3. Love. Wrap yourself in life-enhancing, unconditional love. Keep those who truly care for you, close, the people who want the best for you in life, who are always honest and true. Step away from drama and negativity and stick with those who bring light into your life. I feel so lucky to have so many incredible women and men in my life, so much so, I literally feel like crying thinking of the people who touch my life every day and offer so much joy and support. It’s never too late to make new friends either. You deserve the best army of mates in life so go get ’em if you don’t feel you have a strong unit already! Carve out real time to wind down and relax with your mates and loved ones whether it’s a regular date night with your partner or cocktails with the girls, as it’s important for both your relationships and your mental health to do so. Also, when I feel down, I often close myself off from others, at a time I need my friends most. I’m learning to push myself to get out when I feel like shutting myself indoors as I know it distracts and also lifts me up.
  4. Do what you love. Sounds so simple but it’s truly the only way to live. Find a career that makes your heart sing and try new things or even return to old things you used to love but haven’t got around to doing in ages. I’ve taken my own advice recently when it comes to painting after not picking up a brush in years despite exhibiting my work in what feels like another life time. I spent years self-sabotaging when it came to art (that I’d studied film not art at uni so had no right to keep painting) and the longer I’d NOT painted, the harder it was to start. I recently got out to see some exhibitions, bought myself some oils and pastels and just cracked on FOR MYSELF and it felt amazing.  Remember, you don’t have to be good at something to enjoy it either. When I was little I used to bake the WORST cakes, I’m talking cakes missing vital ingredients, cakes which wouldn’t rise and looked so floppy, all they deserved was the bin…Yet, I never stopped making them, because it was so enjoyable, plus my brother would eat everything I made declaring the lot a triumph! We need to return back to our child-like selves who were brave and willing to have a go. Remind yourself that no one has to see or even eat the end product, so just DO WHAT MAKES YOU HAPPY.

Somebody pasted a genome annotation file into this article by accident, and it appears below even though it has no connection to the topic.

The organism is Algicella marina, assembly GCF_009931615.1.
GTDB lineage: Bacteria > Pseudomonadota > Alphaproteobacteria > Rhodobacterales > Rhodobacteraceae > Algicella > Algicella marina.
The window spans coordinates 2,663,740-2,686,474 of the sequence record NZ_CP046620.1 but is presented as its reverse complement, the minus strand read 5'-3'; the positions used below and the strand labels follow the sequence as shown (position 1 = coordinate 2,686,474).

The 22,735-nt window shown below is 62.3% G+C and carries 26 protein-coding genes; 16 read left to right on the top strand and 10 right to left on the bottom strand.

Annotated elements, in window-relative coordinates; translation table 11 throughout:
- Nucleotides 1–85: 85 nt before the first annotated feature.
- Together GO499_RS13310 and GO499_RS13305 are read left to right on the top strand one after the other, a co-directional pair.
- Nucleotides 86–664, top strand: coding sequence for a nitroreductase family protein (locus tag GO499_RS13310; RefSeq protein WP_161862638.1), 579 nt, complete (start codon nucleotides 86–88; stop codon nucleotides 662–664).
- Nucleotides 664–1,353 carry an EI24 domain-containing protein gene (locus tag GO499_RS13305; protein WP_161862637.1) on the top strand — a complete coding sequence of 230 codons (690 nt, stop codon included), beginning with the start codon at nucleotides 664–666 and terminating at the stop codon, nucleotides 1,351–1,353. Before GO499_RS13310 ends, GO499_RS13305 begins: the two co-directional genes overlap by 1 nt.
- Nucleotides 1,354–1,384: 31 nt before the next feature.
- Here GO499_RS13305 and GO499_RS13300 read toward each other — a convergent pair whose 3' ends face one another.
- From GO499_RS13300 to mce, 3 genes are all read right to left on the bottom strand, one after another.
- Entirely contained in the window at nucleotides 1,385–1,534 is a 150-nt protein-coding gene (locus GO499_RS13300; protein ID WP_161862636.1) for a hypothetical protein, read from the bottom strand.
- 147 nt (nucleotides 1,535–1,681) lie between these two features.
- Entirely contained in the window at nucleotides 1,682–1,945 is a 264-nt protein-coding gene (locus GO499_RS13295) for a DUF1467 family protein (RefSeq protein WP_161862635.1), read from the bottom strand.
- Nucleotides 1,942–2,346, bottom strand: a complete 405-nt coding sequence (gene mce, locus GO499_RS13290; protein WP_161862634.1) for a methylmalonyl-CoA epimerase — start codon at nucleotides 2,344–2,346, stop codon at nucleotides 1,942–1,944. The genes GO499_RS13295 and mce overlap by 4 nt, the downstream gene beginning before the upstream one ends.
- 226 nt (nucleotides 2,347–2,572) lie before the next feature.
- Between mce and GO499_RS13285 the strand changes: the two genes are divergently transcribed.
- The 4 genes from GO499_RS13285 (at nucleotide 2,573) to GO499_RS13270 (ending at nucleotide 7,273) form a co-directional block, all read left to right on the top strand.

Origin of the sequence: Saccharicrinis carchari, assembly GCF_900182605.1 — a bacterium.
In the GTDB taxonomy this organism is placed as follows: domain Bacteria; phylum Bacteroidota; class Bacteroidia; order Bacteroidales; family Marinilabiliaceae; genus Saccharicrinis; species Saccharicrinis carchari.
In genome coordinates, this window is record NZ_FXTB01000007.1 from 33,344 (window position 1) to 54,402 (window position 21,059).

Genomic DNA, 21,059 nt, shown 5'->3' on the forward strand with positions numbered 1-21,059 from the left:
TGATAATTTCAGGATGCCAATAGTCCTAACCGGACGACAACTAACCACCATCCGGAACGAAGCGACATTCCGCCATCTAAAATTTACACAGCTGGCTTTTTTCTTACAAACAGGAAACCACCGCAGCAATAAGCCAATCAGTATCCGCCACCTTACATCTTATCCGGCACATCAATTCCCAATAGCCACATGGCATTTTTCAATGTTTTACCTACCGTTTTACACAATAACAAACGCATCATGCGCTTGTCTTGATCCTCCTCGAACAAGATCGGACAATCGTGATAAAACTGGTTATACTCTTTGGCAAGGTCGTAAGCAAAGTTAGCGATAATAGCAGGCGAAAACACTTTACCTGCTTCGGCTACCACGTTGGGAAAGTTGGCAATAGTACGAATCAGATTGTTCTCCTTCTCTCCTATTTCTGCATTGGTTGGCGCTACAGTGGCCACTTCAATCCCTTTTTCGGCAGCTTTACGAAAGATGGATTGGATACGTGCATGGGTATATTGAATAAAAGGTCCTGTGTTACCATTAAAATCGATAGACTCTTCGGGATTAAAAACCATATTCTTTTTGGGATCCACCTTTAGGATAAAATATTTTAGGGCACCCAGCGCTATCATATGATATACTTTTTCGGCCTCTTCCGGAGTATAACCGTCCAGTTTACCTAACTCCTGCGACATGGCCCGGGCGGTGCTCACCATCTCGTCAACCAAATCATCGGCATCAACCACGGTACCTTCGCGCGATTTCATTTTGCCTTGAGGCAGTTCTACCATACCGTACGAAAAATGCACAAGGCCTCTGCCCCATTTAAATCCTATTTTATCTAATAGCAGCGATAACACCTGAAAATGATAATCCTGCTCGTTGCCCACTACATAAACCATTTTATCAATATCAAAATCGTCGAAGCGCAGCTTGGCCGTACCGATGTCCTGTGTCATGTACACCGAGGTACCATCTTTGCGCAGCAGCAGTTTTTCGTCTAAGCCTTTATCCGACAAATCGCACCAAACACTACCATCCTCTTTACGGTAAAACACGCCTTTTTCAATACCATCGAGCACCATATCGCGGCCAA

5. Help others. I can’t stress enough how getting out of your head and proactively helping other people will help you as much as the recipient. People need to feel valued and loved in this life to be happy, and by supporting those in need, you will feel just that, whilst touching another person’s life. Be thoughtful, be empathetic and kind.

Please know that whatever you are going through, it will pass. That it’s not a weakness to feel overwhelmed, anxious and sad. That once you commit to exercise and speaking to others, and reaching out for support, you will feel strengthened and eventually strong. When I drop the ball (literally) and stop consistently taking time out for myself, exercising and spending quality time with those I love, my mental health suffers. Make yourself a priority because when you’re happy, everyone else is too.

If you need to speak to someone this Christmas or anytime, please call the Samaritans who are open 24/7 on 116 123.

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4 Responses

  1. Joana at Mind The Mummy

    Such a brilliant and absolutely vital post. I have been where you were last year too, for long periods over the past few years and I can tell you I wouldn’t add or subtract a thing from your list. It is exactly how it says on the tin. I think I’m gonna print this out and post it on my fridge from January 1st! Huge love to you and Merry Christmas! xxxx #brilliantblogposts
    Joana at Mind The Mummy recently posted…The Day I Became RoyaltyMy Profile

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  2. Juliet McGrattan

    Important steps Vicki. They can still be hard whilst enveloped in grief or depression. As you say, we need to make ourselves a priority. Here’s to a happy healthy 2018. 🙂
    Juliet McGrattan recently posted…Fill up with Festive Fitness … or not!My Profile